Faithful to Science

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The recurrent laryngeal nerve

Image by Miroslav Duchacek, Wikimedia Commons, File:Giraffe_standing.jpg.

The recurrent laryngeal nerve
You sleek, fit, timorous, towering beast,
Enormous swan, or mis-shaped horse,
I saw your stately, tall progress
And thought, a triffid, or Queen Bess.
Puzzled, or puzzling, as you munch
You seem absorbed, not on your lunch
But on some hint, some alien hunch
That your slim brain-power cannot crunch.

Up and down your splendid curve
The long recurrent laryngeal nerve
Winds its route the long way round,
And, tells, perhaps, of your reserve:
Slow to speak, long to think,
Fragile as you bow and drink,
Ungainly stooped upon the brink
Of flickering thoughts you cannot link.
Your family heirloom weaves its way,
The tale of making-do at play:
Jaipur to Agra by Mumbai?
No shame at all! Your pride and joy
To be a fellow-falterer,
Holder-back and halterer,
Trier-out and stutterer,
Letter-out and alterer.
If someone said, “let’s make a snip,
Re-route that branch-line, make it quick,”
I’m not sure that I’d vote for it.
At least, I’d first stand back and look;
Look, and watch, still and long.
My thoughts would take an arctic turn
And hear the humpback whales’ song
And run the race of marathon
And pause to stop and stay, and weep
At trees floating in the creek,
And factory fires and mission-creep,
And oil welling in the deep.
Andrew Steane, 2015

The recurrent laryngeal nerve is the nerve that runs down the neck in mammals, loops around the aorta near the heart, and then goes back up to the larynx. It is often used in discussions of Darwinian evolution as an illustration of the gradual adjustment or “make do and mend” approach that this process involves. The circuitous route is arguably an inefficient way for this nerve to be routed – especially for a giraffe. It makes what might be called a detour by several metres. The evidence suggests that it came about this way simply because it is a workable solution that can be arrived at by the accumulation of small changes.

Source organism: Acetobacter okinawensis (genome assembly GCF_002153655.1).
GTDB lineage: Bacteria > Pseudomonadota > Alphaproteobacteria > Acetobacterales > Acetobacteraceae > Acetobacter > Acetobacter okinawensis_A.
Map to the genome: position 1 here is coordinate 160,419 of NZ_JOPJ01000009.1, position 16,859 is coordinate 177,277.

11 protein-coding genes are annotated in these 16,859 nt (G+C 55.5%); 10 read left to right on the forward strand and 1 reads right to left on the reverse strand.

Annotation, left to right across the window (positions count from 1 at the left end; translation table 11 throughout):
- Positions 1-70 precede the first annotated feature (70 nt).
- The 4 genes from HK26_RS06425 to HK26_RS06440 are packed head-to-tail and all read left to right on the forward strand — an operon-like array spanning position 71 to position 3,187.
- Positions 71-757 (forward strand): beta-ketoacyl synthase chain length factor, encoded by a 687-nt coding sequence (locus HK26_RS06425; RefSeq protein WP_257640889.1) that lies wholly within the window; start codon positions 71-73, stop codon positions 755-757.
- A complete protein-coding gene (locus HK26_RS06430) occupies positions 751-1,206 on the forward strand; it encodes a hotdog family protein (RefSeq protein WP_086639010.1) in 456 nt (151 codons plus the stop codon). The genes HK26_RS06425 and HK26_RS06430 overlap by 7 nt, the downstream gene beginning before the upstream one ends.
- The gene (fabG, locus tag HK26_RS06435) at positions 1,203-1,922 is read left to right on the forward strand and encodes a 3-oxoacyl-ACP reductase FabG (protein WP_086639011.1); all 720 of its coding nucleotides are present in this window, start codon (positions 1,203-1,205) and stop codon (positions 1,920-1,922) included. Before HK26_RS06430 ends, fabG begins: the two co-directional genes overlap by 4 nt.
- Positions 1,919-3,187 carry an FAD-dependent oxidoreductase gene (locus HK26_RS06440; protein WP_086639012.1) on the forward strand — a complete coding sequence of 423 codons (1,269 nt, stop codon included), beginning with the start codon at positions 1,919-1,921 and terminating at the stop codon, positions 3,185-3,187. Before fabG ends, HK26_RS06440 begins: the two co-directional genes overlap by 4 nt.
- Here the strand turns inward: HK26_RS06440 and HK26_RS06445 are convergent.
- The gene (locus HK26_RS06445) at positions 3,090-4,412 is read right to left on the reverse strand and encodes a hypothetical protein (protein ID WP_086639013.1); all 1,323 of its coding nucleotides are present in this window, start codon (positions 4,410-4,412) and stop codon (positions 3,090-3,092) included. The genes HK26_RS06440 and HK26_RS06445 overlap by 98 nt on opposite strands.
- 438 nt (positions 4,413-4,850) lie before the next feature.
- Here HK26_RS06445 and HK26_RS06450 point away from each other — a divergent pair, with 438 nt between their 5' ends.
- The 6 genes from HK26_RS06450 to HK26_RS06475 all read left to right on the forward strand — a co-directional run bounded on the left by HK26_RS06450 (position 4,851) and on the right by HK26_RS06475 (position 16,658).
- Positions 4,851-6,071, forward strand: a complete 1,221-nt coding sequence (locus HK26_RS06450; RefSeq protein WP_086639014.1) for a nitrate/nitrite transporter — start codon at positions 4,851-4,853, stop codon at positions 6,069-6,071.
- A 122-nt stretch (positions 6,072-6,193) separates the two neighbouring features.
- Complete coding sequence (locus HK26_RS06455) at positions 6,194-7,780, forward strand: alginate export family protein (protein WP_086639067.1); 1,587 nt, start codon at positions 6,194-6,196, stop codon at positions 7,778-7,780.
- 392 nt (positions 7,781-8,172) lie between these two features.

So this illustrates the Darwinian paradigm.

What I am doing in the poem is saying there is nothing wrong with that.

This inefficiency, this managing to make do, to live with limited apparatus, is a wonderful, beautiful thing. It is what life is all about.

The circuitous route may be part of the reason why giraffes don’t vocalize much. They can make noises, but they are mostly silent creatures. People have used the giraffe as evidence that there is no design in nature. Other people have argued back that this feature is designed in for some good reason. Both are wrong. The design, or rather, to use a clearer word, intent, behind the world is that the world should be a world. A world in which fragile, awkward attempts at learning to live and to love can be made.

I say again: managing to make something wonderful out of whatever bits and pieces happen to be to hand is, truly, madly, deeply, what life is all about.

In the poem I muse on this a little, and also I ask for a more general slowing down, a taking another look and being less quick to judge. Because the mind-set that is quick to talk about efficiency is, too often, the mind-set that cannot see the true cost and value of things. It has led to people working in appalling conditions for the benefit of a few rich business-owners and share-holders. Too often, also, it has turned into the mind-set that leads to war and into environmental devastation.




  1. Graeme Ritchie

    April 7, 2015 at 11:33 pm

    Another great post. Structures like this and the huge nerve cells which must have existed in sauropods are sometimes cited as examples of unintelligent design. You present a completely different interpretation which seems much more consistent with our experience of life.

    It has been quite a while since you last posted. I hope you don’t stop. What you are posting is very valuable.

  2. Graeme Ritchie

    April 23, 2015 at 9:16 am

    Another great post. But I can’t help noticing that it has been some time since there has been a new post. I hope they keep coming. These thoughts are very valuable!

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